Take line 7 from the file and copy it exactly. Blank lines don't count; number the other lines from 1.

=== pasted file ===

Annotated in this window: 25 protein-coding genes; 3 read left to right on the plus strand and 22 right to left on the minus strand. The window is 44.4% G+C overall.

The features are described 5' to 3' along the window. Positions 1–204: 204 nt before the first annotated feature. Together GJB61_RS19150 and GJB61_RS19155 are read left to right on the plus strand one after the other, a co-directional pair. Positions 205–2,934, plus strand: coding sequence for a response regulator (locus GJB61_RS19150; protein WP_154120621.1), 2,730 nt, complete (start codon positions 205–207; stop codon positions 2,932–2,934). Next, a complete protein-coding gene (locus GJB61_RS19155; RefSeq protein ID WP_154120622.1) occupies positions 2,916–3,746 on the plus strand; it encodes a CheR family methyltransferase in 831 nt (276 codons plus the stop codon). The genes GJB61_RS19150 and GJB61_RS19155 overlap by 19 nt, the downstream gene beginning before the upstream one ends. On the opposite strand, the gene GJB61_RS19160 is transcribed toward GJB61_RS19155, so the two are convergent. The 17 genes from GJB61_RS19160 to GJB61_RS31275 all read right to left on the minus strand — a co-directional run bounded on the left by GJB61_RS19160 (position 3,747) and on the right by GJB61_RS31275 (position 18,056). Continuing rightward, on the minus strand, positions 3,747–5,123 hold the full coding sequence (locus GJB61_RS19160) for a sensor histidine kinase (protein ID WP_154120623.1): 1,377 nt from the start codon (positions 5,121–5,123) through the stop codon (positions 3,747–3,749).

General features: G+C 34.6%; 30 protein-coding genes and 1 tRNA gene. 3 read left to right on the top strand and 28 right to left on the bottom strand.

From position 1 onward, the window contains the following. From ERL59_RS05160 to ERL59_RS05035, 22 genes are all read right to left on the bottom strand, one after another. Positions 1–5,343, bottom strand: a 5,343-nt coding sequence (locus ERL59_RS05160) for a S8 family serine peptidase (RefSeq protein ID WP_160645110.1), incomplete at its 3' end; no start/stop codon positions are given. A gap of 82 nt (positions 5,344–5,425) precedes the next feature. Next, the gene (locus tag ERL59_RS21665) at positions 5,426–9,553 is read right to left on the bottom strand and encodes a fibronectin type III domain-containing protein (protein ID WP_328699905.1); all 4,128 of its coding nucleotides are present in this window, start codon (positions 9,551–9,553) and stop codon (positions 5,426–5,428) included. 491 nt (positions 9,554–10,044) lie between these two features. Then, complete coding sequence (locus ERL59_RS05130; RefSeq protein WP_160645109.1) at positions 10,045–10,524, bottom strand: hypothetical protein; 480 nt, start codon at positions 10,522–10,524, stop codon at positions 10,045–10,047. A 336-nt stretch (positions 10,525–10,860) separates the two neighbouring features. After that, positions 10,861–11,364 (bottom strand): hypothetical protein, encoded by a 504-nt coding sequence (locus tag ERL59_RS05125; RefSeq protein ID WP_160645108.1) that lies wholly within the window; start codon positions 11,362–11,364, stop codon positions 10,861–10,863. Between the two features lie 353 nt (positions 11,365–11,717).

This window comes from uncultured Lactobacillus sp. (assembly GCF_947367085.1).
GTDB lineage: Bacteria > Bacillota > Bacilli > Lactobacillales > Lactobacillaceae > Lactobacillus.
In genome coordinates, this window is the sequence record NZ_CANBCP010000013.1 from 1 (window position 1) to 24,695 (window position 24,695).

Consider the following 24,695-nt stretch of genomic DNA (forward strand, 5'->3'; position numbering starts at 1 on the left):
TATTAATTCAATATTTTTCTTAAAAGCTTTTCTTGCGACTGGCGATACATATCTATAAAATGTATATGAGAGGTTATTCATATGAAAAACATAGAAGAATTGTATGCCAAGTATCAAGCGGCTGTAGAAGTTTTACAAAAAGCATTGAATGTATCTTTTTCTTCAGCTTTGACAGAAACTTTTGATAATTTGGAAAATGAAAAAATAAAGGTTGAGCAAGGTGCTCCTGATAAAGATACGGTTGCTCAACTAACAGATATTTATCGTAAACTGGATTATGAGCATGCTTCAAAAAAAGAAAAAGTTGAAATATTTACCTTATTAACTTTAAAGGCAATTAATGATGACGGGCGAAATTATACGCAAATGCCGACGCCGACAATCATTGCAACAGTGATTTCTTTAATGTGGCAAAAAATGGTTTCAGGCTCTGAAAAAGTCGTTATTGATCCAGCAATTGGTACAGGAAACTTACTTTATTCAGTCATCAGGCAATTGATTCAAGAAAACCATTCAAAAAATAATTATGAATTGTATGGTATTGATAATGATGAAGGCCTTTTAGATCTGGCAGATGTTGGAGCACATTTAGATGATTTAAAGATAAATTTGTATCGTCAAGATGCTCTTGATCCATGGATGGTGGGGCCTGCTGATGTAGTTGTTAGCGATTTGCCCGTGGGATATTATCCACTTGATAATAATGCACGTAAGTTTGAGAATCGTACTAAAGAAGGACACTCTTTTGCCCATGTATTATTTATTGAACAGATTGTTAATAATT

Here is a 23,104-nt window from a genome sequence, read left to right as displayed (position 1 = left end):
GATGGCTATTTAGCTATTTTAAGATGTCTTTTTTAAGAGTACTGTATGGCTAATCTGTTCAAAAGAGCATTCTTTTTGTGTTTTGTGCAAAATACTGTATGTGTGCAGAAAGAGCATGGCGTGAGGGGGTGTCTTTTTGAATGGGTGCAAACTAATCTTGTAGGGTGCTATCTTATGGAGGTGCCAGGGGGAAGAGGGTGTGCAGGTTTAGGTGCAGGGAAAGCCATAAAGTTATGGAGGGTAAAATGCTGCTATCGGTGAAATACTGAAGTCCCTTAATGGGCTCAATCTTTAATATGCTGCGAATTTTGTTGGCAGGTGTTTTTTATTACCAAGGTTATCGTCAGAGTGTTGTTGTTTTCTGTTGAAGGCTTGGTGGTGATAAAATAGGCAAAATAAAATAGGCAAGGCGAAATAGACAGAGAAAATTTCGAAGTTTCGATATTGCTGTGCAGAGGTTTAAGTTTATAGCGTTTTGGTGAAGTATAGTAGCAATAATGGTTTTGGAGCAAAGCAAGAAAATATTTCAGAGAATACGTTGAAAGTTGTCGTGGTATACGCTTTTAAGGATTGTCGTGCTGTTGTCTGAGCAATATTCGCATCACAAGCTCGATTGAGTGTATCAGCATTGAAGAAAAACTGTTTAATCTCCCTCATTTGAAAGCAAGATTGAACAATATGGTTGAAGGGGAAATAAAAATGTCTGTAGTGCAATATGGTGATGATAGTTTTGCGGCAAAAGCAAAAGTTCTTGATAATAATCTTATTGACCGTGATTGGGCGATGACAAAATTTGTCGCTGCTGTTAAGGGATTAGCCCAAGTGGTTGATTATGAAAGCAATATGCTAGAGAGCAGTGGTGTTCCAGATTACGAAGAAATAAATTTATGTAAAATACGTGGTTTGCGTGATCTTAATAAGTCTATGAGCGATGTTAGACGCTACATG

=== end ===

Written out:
In genome coordinates, this window is the sequence record NZ_CANBCP010000013.1 from 1 (window position 1) to 24,695 (window position 24,695).